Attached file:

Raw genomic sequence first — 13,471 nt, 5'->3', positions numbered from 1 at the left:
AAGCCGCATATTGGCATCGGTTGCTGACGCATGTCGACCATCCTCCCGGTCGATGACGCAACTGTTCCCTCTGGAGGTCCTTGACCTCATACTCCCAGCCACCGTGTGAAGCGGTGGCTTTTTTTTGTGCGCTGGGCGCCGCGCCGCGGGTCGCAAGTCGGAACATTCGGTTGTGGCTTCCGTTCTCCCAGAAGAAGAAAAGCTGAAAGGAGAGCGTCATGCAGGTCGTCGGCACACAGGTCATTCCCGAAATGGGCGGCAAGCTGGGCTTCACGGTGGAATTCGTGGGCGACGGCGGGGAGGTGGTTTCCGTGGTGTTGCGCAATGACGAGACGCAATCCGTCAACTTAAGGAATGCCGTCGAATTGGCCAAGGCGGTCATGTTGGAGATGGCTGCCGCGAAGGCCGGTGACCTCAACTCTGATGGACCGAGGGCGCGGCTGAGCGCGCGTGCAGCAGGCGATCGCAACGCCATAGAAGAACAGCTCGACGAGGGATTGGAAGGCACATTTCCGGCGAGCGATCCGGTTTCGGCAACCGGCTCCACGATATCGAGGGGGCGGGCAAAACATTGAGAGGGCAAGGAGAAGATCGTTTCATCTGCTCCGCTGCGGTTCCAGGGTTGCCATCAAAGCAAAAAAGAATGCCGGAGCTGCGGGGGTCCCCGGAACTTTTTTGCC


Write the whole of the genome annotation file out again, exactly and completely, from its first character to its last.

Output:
Raw genomic sequence first — 13,471 nt, 5'->3', positions numbered from 1 at the left:
AAGCCGCATATTGGCATCGGTTGCTGACGCATGTCGACCATCCTCCCGGTCGATGACGCAACTGTTCCCTCTGGAGGTCCTTGACCTCATACTCCCAGCCACCGTGTGAAGCGGTGGCTTTTTTTTGTGCGCTGGGCGCCGCGCCGCGGGTCGCAAGTCGGAACATTCGGTTGTGGCTTCCGTTCTCCCAGAAGAAGAAAAGCTGAAAGGAGAGCGTCATGCAGGTCGTCGGCACACAGGTCATTCCCGAAATGGGCGGCAAGCTGGGCTTCACGGTGGAATTCGTGGGCGACGGCGGGGAGGTGGTTTCCGTGGTGTTGCGCAATGACGAGACGCAATCCGTCAACTTAAGGAATGCCGTCGAATTGGCCAAGGCGGTCATGTTGGAGATGGCTGCCGCGAAGGCCGGTGACCTCAACTCTGATGGACCGAGGGCGCGGCTGAGCGCGCGTGCAGCAGGCGATCGCAACGCCATAGAAGAACAGCTCGACGAGGGATTGGAAGGCACATTTCCGGCGAGCGATCCGGTTTCGGCAACCGGCTCCACGATATCGAGGGGGCGGGCAAAACATTGAGAGGGCAAGGAGAAGATCGTTTCATCTGCTCCGCTGCGGTTCCAGGGTTGCCATCAAAGCAAAAAAGAATGCCGGAGCTGCGGGGGTCCCCGGAACTTTTTTGCC